Testate and Intestate Estates

Testate and Intestate Estates

Probate Attorneys Providing Comprehensive Coverage of the Probate Process

Probate refers to the court process that takes place after the death of an individual. There are two general types of probate, intestate and testate. The type that is appropriate for a specific case depends on whether a will was left by the deceased.

For guidance with the probate process, contact experienced probate attorney, Susan A. Marks.

Testate Estates

A testate estate is created when the decedent dies with a will in place. The main focus of testate probate is to validate the will and commence the process of distributing assets under its direction. This includes the formal appointment of the executor, or person who manages distribution of the estate, as named in the will. In a testate matter, the executor is not required to purchase a surety bond.

To commence a case, a Petition for Probate of Will and for Letters Testamentary is filed in  Probate Court. Other required documents include an affidavit of heirship and a representative oath. At the first court appearance, the judge considers the will and determines whether or not it meets statutory requirements. He or she then officially begins the probate case and names the executor listed in the will.

Intestate Estates

For an intestate estate, which is an estate where the decedent died without a will in place, probate can prove more challenging. The court must choose and appoint an administrator. In addition, that person is required to purchase a surety bond. Asset division is carried out based on the Illinois laws of distribution.

To commence an intestate case, a Petition for Letters of Administration is filed with the court. The affidavit of heirship is also required in these cases. Once an administrator is chosen, he or she must file an oath along with proof of a surety bond. As with testate cases, the judge then officially opens the probate matter.

The Remaining Probate Process

  1. The representative must send out letters of office to notify third parties of the death and appointment of an administrator.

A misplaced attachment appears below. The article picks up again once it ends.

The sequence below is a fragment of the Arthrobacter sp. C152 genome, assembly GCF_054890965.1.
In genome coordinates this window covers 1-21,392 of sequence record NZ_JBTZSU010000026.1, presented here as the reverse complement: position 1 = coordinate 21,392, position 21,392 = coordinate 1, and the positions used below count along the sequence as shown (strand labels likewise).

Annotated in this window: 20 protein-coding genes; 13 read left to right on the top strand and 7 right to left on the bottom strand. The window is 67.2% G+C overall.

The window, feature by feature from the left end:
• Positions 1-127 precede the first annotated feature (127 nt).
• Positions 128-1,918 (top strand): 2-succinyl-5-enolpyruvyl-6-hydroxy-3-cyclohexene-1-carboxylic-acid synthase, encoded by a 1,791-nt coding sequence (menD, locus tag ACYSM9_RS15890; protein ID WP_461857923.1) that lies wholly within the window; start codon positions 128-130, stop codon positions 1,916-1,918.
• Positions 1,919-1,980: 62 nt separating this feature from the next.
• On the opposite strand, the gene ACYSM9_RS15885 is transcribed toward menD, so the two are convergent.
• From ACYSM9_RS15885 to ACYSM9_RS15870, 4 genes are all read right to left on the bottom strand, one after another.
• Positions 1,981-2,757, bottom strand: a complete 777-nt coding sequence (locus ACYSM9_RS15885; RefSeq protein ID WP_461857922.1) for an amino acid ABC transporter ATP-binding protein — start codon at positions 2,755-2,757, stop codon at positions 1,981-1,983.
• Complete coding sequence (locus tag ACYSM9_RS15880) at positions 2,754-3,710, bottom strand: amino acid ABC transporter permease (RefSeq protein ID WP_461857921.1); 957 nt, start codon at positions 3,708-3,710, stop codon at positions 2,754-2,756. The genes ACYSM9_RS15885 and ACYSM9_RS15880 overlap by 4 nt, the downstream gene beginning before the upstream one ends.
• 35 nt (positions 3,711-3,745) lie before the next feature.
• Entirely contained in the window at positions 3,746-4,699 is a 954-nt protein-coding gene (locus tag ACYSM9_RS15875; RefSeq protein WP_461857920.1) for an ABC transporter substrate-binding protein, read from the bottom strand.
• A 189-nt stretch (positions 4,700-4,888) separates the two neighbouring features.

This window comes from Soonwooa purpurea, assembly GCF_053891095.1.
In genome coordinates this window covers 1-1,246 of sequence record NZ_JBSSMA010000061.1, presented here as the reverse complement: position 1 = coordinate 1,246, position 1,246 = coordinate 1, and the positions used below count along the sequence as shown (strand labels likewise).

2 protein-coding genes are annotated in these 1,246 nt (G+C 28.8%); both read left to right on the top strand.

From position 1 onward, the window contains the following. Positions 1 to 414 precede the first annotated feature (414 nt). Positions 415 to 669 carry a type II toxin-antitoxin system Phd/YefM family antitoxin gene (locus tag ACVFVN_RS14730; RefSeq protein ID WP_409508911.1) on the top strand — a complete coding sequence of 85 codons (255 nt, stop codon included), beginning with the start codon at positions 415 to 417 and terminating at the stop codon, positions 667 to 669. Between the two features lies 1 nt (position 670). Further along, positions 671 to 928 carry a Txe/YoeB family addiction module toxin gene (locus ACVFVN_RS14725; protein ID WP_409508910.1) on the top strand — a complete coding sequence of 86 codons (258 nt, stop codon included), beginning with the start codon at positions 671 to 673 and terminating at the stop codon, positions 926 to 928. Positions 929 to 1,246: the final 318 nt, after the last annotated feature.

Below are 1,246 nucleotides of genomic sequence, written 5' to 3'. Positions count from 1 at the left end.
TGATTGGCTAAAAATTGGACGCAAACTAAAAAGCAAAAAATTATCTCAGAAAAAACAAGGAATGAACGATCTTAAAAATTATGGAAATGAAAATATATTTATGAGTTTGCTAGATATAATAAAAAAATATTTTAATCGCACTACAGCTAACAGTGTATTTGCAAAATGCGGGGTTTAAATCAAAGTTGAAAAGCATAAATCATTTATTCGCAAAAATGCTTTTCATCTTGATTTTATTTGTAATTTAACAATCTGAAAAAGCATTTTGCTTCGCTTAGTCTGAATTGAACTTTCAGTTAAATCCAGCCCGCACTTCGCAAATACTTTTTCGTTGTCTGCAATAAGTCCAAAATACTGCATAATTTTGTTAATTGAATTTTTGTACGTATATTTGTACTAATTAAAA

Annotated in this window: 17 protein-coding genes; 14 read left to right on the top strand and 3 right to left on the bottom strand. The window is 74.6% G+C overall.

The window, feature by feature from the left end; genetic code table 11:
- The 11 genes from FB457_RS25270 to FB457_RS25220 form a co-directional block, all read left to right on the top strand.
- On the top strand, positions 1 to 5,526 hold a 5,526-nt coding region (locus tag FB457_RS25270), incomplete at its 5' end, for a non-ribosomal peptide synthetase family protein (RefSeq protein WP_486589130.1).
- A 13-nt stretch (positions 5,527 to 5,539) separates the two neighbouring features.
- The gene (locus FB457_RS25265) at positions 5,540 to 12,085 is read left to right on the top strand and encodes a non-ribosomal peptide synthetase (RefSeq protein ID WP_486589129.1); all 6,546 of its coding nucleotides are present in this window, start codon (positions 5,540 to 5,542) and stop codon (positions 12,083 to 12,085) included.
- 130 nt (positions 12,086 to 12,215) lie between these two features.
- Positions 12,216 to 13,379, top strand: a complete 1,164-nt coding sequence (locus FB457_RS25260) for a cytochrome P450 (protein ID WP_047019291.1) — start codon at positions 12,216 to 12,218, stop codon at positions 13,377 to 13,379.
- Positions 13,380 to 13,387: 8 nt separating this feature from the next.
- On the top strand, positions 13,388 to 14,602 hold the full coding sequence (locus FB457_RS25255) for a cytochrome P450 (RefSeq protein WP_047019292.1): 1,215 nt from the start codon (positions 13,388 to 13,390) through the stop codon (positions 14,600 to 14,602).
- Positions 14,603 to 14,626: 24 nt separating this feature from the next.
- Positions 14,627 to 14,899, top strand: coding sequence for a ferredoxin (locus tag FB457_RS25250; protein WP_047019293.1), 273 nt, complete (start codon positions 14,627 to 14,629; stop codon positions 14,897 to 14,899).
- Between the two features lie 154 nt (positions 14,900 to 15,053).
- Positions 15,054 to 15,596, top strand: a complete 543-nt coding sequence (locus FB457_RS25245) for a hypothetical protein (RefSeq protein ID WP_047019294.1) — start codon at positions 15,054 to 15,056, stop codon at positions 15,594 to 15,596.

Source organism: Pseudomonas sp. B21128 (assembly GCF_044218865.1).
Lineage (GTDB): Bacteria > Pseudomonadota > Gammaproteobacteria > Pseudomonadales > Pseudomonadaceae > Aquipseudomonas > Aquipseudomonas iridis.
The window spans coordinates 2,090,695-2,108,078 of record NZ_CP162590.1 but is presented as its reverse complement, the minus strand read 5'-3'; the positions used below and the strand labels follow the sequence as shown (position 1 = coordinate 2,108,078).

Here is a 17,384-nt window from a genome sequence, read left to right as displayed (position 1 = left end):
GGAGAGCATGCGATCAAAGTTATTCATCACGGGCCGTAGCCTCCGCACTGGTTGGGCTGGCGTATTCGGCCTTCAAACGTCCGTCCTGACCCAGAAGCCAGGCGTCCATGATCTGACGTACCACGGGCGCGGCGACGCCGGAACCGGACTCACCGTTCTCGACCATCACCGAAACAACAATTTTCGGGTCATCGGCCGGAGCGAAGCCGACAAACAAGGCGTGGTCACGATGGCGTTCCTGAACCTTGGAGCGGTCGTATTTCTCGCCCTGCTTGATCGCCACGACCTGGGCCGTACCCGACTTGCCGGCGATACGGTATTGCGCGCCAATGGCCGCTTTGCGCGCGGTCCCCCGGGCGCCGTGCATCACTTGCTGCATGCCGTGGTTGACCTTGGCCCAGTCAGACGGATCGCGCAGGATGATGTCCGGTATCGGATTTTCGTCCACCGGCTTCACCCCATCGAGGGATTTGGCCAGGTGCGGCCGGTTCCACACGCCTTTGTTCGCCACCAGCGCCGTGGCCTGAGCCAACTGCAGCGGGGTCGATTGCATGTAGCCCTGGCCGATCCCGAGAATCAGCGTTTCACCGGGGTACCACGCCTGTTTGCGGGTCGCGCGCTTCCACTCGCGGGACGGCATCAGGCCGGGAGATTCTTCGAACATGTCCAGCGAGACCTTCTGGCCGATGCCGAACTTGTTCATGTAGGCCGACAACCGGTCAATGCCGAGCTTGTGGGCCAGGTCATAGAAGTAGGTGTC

2. The representative publishes a Notice of Probate in a newspaper and contacts all known creditors. This creates a time limit for parties to bring claims against the estate. Any business that does not bring a claim within six months is barred from bringing one in the future.
  3. The representative must notify all beneficiaries named in the will or, in an intestate case, anyone who might be entitled to receive a portion of the estate. This notification includes an explanation of rights including the right to demand formal proof of the will and the right to contest the will.
  4. The representative identifies and inventories all assets. Liquidation of the assets is done if applicable and necessary.
  5. All debts of the estate are paid and accounting statements are provided to all potential beneficiaries.
  6. The representative files an accounting with the court and distributes the remaining assets.

Is Probate Necessary in Your Case? Work with a Probate Attorney

The necessity of probate depends on a variety of factors, such as the value of the assets. For estates worth less than $100,000, a small estate affidavit may negate the need for probate. Additionally, assets titled in trust, as well as joint tenancies, are not subject to probate.

The probate process can prove challenging and somewhat confusing without the assistance of a knowledgeable probate attorney. The SAM LAW OFFICE, LLC can guide you through the process in Probate Court. Call today for a free consultation.


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